Tea has been used in China for thousands of years. Chinese tea was first used as a medicine, but by the time of the Chun Qiu Period (770 BC - 476 BC) Chinese tea leaves were chewed and enjoyed for their own flavor.
In early China, Chinese tea was eaten as a vegetable. It was cooked in a soup and the leaves were eaten. Tea leaves were also mixed with other food.
It was during the Qin, Han dynasty (221 BC – 8 AD) that the processing of tea leaves began. This marked the beginning of Chinese tea as a beverage, and also the time when tea became integrated into Chinese culture.
Chinese tea continued to evolve through the centuries. Today, there are many different types of Chinese tea, though they are all from the same plant - Camellia sinensis. The tea plant is native to south and south-eastern Asia. Although tea shrubs are cultivated into waist-high plants, wild tea trees can be as high as 30 meters.
Chinese tea can be divided into eight different classes:
- Chinese Green tea
- Chinese Oolong tea
- Chinese Black tea
- Chinese Red tea
- Chinese White tea
- Chinese Yellow tea
- Chinese Flower tea
- Chinese Compressed tea
All these types of Chinese tea are from the Camellia sinensis plant and it is only how they are processed that differentiates them one from the other. Each type of Chinese tea has a unique flavor.
Making Chinese Tea
Since Chinese tea has such a long history, many brewing methods were developed over the centuries. Some of the most common brewing vessels include Gong Fu, Gaiwan, Glass or porcelain tea pots, and a metal tea kettle. Some are better suited to particular types of tea – gong fu tea pots, for example, are most commonly used for oolong tea.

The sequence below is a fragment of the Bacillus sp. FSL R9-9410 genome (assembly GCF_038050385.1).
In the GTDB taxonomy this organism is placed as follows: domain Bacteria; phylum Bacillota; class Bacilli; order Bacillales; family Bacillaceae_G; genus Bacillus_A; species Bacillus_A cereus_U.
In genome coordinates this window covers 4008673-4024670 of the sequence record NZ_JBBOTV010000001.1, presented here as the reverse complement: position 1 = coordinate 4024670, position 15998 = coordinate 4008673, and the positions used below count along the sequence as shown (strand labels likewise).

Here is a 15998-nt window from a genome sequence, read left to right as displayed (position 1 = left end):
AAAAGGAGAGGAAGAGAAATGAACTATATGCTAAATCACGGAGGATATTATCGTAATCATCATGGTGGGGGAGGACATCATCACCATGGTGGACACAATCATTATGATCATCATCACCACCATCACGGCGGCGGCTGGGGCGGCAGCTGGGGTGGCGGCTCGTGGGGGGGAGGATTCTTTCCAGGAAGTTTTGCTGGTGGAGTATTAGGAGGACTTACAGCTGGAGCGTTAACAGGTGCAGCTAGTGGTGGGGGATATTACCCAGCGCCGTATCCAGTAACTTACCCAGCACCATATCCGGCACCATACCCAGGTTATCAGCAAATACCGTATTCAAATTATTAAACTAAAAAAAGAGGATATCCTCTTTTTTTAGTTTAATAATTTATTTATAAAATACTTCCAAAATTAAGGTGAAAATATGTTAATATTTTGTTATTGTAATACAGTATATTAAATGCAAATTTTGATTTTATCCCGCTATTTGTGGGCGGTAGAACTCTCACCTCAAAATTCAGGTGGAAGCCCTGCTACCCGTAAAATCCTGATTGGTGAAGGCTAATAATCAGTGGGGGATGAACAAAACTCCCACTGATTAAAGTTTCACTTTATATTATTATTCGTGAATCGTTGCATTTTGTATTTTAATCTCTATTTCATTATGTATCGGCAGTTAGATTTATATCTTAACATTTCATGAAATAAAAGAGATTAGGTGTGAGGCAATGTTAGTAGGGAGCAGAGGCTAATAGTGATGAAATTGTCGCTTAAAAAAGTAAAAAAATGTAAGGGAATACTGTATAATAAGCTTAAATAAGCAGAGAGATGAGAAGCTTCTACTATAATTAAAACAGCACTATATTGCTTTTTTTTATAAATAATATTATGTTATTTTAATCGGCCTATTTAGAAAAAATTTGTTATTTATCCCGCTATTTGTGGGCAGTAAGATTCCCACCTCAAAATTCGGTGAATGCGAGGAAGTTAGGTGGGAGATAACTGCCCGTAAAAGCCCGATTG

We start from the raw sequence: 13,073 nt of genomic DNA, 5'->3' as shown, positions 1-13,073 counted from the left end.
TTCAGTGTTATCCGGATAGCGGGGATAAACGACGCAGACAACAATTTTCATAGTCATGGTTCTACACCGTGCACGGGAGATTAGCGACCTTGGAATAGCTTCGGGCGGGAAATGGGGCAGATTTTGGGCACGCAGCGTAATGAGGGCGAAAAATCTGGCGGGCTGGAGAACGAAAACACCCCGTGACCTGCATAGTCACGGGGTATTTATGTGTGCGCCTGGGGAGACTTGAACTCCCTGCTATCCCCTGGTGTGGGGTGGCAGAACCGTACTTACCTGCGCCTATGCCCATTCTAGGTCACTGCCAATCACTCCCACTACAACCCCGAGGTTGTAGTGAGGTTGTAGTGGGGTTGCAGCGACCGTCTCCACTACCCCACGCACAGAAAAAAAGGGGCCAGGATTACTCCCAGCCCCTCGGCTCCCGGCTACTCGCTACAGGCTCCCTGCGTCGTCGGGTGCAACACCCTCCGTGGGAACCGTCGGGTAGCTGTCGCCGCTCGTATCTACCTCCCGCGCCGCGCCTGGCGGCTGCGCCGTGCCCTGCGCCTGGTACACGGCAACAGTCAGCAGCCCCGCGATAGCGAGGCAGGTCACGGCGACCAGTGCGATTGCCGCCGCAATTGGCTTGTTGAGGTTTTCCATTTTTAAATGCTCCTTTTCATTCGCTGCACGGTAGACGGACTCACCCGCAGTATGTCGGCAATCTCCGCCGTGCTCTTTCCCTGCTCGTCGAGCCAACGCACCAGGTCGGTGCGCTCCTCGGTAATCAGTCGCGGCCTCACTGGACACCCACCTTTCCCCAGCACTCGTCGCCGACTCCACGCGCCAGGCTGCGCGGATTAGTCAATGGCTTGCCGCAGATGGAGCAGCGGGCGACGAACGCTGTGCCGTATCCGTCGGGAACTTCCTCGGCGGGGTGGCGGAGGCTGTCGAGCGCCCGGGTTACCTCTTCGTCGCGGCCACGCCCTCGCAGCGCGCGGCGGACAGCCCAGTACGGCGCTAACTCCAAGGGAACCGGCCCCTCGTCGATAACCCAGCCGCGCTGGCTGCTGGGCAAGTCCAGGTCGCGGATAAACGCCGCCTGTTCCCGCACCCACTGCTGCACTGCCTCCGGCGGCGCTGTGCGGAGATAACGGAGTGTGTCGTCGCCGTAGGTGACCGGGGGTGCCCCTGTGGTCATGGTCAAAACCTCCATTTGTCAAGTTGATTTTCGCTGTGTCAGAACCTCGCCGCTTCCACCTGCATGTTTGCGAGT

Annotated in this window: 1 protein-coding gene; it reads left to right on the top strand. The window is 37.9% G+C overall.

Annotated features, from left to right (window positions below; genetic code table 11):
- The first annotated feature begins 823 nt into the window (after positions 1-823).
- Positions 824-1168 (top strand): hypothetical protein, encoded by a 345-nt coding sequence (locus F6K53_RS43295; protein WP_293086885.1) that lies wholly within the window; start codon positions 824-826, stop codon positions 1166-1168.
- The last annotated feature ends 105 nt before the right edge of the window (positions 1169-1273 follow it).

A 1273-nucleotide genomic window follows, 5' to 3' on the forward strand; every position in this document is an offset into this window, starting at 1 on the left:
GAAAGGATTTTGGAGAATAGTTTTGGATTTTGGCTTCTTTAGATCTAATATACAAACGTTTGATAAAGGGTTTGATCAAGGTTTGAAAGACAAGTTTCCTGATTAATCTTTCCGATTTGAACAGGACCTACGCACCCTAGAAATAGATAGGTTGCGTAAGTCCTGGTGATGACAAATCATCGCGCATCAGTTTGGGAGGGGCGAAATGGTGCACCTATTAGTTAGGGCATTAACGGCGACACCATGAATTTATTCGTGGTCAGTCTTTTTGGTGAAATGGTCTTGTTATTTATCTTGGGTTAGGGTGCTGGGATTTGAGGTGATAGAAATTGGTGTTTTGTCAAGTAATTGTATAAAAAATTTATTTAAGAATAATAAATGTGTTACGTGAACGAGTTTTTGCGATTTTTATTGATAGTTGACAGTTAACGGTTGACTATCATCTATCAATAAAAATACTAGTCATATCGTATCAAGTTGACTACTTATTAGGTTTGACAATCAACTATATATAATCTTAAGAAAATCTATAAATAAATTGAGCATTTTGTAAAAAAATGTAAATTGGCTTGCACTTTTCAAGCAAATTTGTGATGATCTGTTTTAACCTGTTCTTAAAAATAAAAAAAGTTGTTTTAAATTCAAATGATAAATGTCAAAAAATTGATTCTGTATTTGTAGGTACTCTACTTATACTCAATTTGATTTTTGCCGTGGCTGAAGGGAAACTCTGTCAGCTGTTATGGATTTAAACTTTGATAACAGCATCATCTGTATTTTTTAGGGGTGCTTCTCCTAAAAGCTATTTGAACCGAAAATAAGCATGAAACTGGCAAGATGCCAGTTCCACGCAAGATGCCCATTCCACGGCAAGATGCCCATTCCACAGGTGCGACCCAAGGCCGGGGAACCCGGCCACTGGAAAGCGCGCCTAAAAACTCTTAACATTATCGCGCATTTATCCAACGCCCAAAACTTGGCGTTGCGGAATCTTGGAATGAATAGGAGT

A Popular Drink
Chinese tea is popular around the world. There are many reasons for this – it tastes great, it’s a refreshing pick-me-up, and it’s healthy.
The many health benefits of Chinese tea include lowering blood pressure, preventing tooth decay, and increasing immunity. It’s no accident that the Chinese first started using tea as a medicine.
Drinking Chinese tea also provides psychological benefits. A tea break is integrated into many cultures, and workers will feel renewed energy after taking a few cups of tea in the middle of the day. Drinking Chinese tea provides an opportunity to socialize, unwind, and spend a few pleasant moments in quiet contemplation.